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Detecting 64bit vs. 32bit Linux

P: n/a
I need to detect whether the operating system I am running on (not the
Python version) is 64bit or 32bit. One requirement is that I need to
include support for non-Intel/AMD architectures.

The 2 ways I have thought detecting 64bit are:

1. struct.calcsize("P") == 8
2. '64' in os.uname()[4]

I'm not convinced that either one of these is really adequate. Does
anybody have any other ideas on how to do this?

Thanks,

Don
Jul 8 '06 #1
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P: n/a
In article <44********@usenet01.boi.hp.com>,
dwelch91 <do**********@hp.comwrote:
>I need to detect whether the operating system I am running on (not the
Python version) is 64bit or 32bit. One requirement is that I need to
include support for non-Intel/AMD architectures.

The 2 ways I have thought detecting 64bit are:

1. struct.calcsize("P") == 8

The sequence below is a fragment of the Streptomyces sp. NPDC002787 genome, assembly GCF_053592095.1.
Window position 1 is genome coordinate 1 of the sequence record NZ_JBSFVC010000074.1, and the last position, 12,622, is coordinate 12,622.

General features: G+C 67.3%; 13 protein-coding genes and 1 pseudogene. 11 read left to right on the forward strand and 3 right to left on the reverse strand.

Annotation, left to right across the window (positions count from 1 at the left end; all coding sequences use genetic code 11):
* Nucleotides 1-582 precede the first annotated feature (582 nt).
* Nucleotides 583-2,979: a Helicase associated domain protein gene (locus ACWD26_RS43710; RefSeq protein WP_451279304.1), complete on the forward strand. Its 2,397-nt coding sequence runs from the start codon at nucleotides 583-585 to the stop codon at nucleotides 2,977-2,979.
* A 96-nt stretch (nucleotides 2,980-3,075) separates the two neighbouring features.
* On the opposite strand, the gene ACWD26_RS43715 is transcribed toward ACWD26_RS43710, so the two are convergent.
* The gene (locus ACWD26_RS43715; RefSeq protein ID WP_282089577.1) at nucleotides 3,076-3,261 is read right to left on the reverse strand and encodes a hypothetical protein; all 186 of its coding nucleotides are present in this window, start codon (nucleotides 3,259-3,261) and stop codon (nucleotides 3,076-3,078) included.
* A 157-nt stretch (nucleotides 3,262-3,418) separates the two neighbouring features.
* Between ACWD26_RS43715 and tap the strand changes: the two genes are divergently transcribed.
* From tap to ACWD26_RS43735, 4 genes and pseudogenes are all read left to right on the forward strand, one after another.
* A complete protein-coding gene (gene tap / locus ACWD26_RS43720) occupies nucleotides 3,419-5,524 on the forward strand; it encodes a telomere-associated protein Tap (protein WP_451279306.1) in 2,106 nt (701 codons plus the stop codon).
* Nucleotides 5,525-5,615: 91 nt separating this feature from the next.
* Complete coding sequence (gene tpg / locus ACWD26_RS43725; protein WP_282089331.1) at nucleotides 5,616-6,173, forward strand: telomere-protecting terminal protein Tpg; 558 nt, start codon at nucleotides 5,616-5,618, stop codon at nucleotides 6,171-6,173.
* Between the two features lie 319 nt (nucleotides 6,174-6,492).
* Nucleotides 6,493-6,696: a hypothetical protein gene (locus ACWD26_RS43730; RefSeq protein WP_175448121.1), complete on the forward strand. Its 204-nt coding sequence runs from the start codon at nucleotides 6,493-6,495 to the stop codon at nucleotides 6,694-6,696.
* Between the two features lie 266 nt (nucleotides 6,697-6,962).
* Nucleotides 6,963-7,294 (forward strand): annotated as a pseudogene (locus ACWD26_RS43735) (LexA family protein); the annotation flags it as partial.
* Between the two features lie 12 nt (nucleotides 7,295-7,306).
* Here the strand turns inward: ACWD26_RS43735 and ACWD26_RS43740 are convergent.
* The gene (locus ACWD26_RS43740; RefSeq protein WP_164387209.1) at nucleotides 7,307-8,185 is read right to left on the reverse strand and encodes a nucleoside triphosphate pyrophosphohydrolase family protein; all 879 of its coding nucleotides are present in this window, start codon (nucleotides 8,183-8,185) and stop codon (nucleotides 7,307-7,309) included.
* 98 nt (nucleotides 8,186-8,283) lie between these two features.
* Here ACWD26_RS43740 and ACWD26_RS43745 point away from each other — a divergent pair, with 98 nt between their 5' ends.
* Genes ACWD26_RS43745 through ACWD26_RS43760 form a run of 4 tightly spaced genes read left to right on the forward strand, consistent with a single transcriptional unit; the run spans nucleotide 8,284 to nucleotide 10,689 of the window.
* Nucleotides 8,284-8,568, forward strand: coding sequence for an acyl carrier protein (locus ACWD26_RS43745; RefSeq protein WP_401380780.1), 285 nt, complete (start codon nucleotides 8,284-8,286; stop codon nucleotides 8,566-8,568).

2. '64' in os.uname()[4]

I'm not convinced that either one of these is really adequate. Does
anybody have any other ideas on how to do this?
Does sys.maxint give what you need?

I think for most machines this will give you the answer you are
looking for - either 2**31 -1 for a 32 bit version or 2**63-1 for a 64
bit version. It's set up during the configure phase of building python

If you want to detect a 64bit OS running a compatibility mode for a 32
bit version of Python, then you'll need to figure out how to build and
incorporate a Python extension which can detect this situation


--
Jim Segrave (je*@jes-2.demon.nl)

Jul 8 '06 #2

P: n/a
Try function architecture() from the platform module in Python 2.3 and
2.4. The first item of the returned tuple shows whether the underlying
system is 64-bit capable.

Here is what it returns on RedHat Fedora Core 2 Linux on Opteron:
>>platform.architecture()
('64bit', 'ELF')
>>platform.uname()
('Linux', 'XXXX', '2.6.16.14', '#1 SMP Sat Jul 1 14:09:18 CDT 2006',
'x86_64', 'x86_64')
On RedHat Fedora Core 2 on Pentium 4:
>>platform.architecture()
('32bit', 'ELF')
>>platform.uname()
('Linux', 'XXXX', '2.6.10-1771-FC2', '#1 Mon Mar 28 00:50:14 EST 2005',
'i686', 'i686')
And on MacOS X 10.3.9 G4:
>>platform.architecture()
('32bit', '')
>>platform.uname()
('Darwin', 'XXXX', '7.9.0', 'Darwin Kernel Version 7.9.0: Wed Mar 30
20:11:17 PST 2005; root:xnu/xnu-517.12.7.obj~1/RELEASE_PPC ', 'Power
Macintosh', 'powerpc')
/Jean Brouwers

dwelch91 wrote:
I need to detect whether the operating system I am running on (not the